Former British finance minister Rishi Sunak is set to become Britain’s next prime minister as his rivals quit the race, which analysts said, relieved some of the nervousness around the outlook for the UK economy, boosting domestic markets.
The 42-year-old will become the country’s third prime minister in less than two months, after his predecessor, Liz Truss, was brought down after just six weeks in office by an economic programme that roiled markets.
The former chancellor, who won Tory leadership contest on Monday, is poised to walk through the door of 10 Downing Street in London after an audience with King Charles III in Buckingham Palace, which is likely to be on Tuesday.
Prime Minister Narendra Modi on Monday congratulated British Prime Minister-elect Rishi Sunak and said he looked forward to working closely together on global issues and implementing the Roadmap 2030 for bilateral relations. “Warmest congratulations @RishiSunak! As you become UK PM, I look forward to working closely together on global issues, and implementing Roadmap 2030. Special Diwali wishes to the ‘living bridge’ of UK Indians, as we transform our historic ties into a modern partnership,” Modi tweeted.
The Roadmap 2030 for India-UK future relations was launched last year.
Sunak, the country’s first Hindu PM and the youngest to the position in 200 years, warned that the UK faces a “profound economic challenge” as he prepares to take power after emerging victorious in the race to succeed Liz Truss as prime minister.
The pound bounced back into positive territory against the dollar, having briefly turned negative, while FTSE 100 rose 0.6 per cent, supported by consumer sectors and industrials, but is underperforming the broader European markets, where the STOXX 600 was up 1.2 per cent.
Sterling fell 0.1 per cent against the dollar to $1.1291, having ricocheted between the day’s high of $1.1402 and the low of $1.1275 in volatile trading.
In a short address just hours after Penny Mordaunt pulled out of the race for 10 Downing Street leaving the route clear for him, the former Chancellor of the Exchequer, 42, vowed to make it his “utmost priority” to unite both the nation and his warring Conservative Party. “I will work day in and day out to deliver for the British people,” he said.
Rishi Sunak called on his warring Conservative Party to unite as the UK’s incoming prime minister bids to fix the crisis facing the economy.
Sunak’s fate was sealed after his last remaining rival, Penny Mordaunt, pulled out of the race for 10 Downing Street.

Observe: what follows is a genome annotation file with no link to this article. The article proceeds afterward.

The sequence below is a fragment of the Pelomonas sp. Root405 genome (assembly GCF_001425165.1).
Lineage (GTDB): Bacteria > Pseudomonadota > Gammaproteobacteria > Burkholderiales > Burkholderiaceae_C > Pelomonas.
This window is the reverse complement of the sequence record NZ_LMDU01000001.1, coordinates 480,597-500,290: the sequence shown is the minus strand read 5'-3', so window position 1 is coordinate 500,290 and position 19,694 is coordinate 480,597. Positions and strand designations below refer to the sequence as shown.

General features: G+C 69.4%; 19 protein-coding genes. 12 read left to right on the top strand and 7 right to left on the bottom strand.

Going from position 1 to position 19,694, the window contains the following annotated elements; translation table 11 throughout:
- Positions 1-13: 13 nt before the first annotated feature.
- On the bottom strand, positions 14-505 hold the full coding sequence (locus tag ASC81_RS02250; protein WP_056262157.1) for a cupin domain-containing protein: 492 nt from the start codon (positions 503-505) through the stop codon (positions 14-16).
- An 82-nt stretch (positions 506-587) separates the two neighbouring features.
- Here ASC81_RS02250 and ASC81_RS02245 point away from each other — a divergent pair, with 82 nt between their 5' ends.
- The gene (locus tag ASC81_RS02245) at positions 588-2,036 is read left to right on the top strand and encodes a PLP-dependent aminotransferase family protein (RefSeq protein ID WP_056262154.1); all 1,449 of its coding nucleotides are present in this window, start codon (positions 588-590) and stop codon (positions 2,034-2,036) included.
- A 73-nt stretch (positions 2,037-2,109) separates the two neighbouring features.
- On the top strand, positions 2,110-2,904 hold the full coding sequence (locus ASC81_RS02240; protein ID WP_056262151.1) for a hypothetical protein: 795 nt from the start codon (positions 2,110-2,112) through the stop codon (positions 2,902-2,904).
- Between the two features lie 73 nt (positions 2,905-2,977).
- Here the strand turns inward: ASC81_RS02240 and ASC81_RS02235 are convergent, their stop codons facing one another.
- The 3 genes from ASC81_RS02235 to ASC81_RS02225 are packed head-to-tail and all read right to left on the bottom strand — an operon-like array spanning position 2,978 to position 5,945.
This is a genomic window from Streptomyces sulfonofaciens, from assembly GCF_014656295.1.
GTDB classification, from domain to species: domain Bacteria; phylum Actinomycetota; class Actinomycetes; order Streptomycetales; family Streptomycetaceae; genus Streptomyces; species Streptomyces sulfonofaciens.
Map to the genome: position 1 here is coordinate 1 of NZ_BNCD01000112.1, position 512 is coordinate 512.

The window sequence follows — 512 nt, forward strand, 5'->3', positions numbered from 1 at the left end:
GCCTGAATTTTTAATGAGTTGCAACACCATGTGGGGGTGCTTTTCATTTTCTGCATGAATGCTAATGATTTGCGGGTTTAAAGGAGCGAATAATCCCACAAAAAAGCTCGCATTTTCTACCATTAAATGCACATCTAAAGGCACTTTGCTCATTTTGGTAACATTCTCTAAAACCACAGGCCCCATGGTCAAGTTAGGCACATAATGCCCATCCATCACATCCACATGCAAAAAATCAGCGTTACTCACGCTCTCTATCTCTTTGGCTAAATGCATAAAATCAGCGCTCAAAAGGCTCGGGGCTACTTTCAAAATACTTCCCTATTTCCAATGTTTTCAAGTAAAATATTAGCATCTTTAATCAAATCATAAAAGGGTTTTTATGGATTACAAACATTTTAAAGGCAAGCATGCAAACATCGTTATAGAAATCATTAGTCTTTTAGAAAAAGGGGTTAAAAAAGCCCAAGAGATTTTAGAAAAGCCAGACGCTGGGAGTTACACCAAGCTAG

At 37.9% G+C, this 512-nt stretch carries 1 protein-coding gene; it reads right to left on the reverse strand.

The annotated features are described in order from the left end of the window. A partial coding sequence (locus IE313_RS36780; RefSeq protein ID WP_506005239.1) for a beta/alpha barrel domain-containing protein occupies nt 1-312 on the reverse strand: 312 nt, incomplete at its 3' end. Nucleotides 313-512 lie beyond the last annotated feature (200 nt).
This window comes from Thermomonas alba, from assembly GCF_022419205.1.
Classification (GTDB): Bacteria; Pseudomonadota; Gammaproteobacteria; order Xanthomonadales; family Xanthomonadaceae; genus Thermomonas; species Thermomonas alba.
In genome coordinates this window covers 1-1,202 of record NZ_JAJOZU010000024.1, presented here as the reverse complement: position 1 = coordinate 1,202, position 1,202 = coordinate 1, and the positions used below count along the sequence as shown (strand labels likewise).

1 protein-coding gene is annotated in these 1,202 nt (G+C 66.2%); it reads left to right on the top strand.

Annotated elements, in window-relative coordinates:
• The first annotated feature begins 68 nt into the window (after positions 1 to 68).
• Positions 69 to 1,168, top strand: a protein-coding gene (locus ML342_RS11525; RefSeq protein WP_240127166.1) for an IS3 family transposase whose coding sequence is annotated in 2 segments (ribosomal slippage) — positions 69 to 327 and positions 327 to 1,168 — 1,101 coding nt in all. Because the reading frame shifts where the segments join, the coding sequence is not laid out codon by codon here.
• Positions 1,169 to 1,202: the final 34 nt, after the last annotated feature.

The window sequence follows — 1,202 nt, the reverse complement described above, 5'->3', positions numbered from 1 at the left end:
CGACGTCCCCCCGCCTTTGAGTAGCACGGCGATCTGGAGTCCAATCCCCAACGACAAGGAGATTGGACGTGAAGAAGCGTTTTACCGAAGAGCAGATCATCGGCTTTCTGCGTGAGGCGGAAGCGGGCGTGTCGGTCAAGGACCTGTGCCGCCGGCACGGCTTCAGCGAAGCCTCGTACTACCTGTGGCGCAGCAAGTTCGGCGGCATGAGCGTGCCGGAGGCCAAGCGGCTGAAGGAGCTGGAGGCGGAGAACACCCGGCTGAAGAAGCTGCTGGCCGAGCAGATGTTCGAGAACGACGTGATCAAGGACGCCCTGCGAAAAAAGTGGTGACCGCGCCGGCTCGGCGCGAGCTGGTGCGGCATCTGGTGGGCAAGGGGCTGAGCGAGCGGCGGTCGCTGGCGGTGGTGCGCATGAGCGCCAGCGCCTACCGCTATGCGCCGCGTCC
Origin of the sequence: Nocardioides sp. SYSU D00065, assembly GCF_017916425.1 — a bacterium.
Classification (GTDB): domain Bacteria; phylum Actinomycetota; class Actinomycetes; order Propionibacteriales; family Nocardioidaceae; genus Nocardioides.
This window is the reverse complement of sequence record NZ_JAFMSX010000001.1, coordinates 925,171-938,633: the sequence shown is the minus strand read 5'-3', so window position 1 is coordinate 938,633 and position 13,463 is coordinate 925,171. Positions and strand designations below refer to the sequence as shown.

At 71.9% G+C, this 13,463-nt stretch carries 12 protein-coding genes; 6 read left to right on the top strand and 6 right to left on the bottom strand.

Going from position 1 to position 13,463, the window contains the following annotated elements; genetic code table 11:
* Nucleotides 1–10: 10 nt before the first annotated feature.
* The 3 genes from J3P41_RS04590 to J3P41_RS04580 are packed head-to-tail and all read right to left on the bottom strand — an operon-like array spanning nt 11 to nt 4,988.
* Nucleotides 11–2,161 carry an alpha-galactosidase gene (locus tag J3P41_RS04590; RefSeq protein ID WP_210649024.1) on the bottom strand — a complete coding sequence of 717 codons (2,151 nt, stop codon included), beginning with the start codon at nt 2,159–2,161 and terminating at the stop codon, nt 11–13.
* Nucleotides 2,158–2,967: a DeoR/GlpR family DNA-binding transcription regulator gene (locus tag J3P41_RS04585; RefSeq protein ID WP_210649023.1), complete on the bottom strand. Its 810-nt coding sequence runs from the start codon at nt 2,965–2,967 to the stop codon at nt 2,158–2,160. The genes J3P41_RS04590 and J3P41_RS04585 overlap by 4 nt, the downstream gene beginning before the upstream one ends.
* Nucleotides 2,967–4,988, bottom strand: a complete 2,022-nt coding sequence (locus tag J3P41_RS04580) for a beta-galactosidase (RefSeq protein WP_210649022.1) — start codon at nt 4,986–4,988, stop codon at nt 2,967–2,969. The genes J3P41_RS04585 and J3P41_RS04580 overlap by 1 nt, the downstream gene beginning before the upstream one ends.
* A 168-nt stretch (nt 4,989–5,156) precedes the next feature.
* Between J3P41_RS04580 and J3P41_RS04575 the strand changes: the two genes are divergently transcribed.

“We all owe it to the country, to each other and to Rishi to unite and work together for the good of the nation,” Mordaunt said in a statement on Twitter. The ruling Conservative Party confirmed Sunak, who is due to address rank-and-file MPs at 2.30 pm, has been elected leader.
Penny Mordaunt Pressed to Exit UK Leader Race as Sunak Advances
It is a remarkable turnaround in Sunak’s political fortunes, after the former Chancellor of the Exchequer quit Boris Johnson’s government in July and then lost out to Liz Truss in the last Tory leadership contest over the summer. But his repeated warnings that her plans would trigger economic chaos proved correct and put him in pole position when Truss’s premiership imploded.
Even so, Sunak was no shoo-in given the bitterness and division in the Conservative Party. He’s still tarnished in the eyes of many Tory MPs for his role in Johnson’s downfall, and the former prime minister’s flirtation over the weekend with what would have been an outrageous comeback just months after being ousted briefly threatened to derail Sunak’s hopes.
Rivals drop out
In the end, Johnson withdrew without showing he had the support of 100 Tory MPs needed to formally contest the leadership. Likewise, Mordaunt pulled out shortly before influential Tory MP Graham Brady was due to announce which candidates had surpassed that threshold.
Grassroots Tory members, who had the final say when Truss beat out Sunak last time, will have no input this time around.
But Sunak now faces a daunting task to try to bring unity to a party that has been through months of upheaval and is still tearing itself apart over fundamental issues including Brexit and the economy.
Some Tory MPs even say the party no longer has a mandate to govern, after a second change of leader since Johnson won the general election in 2019. “It will now be impossible to avoid a GE,” former Culture Secretary Nadine Dorries said on Twitter.
Josh Mahoney, senior market analyst, IG Group, London, said, “The news of Rishi Sunak’s successful bid to become the new Prime Minister has spared markets any additional uncertainty today (Monday), with the UK essentially set to be steered through this crisis by two chancellors.”
“Gilt markets have certainly responded positively, with falling yields bringing hope that we will see borrowing costs continue to ease after a turbulent Truss tenure. Nonetheless, with the pro-growth policies a thing of the past, the pound finds itself under pressure given the warning signs provided by the collapsing PMI surveys released on Monday morning,” he said.
Paul Johnson, director, institute for fiscal studies, speaking to BBC television, said, “One of the problems I think that the new prime minister and his new chancellor will face is that, given all the uncertainty that’s been created over the last few weeks, they may have to make more difficult decisions than they otherwise would have had to. Because the markets are still somewhat spooked and they are going to be wanting to see some clear and decisive action, perhaps more than they would have required (if) we had not had all this upset over the last few weeks.”
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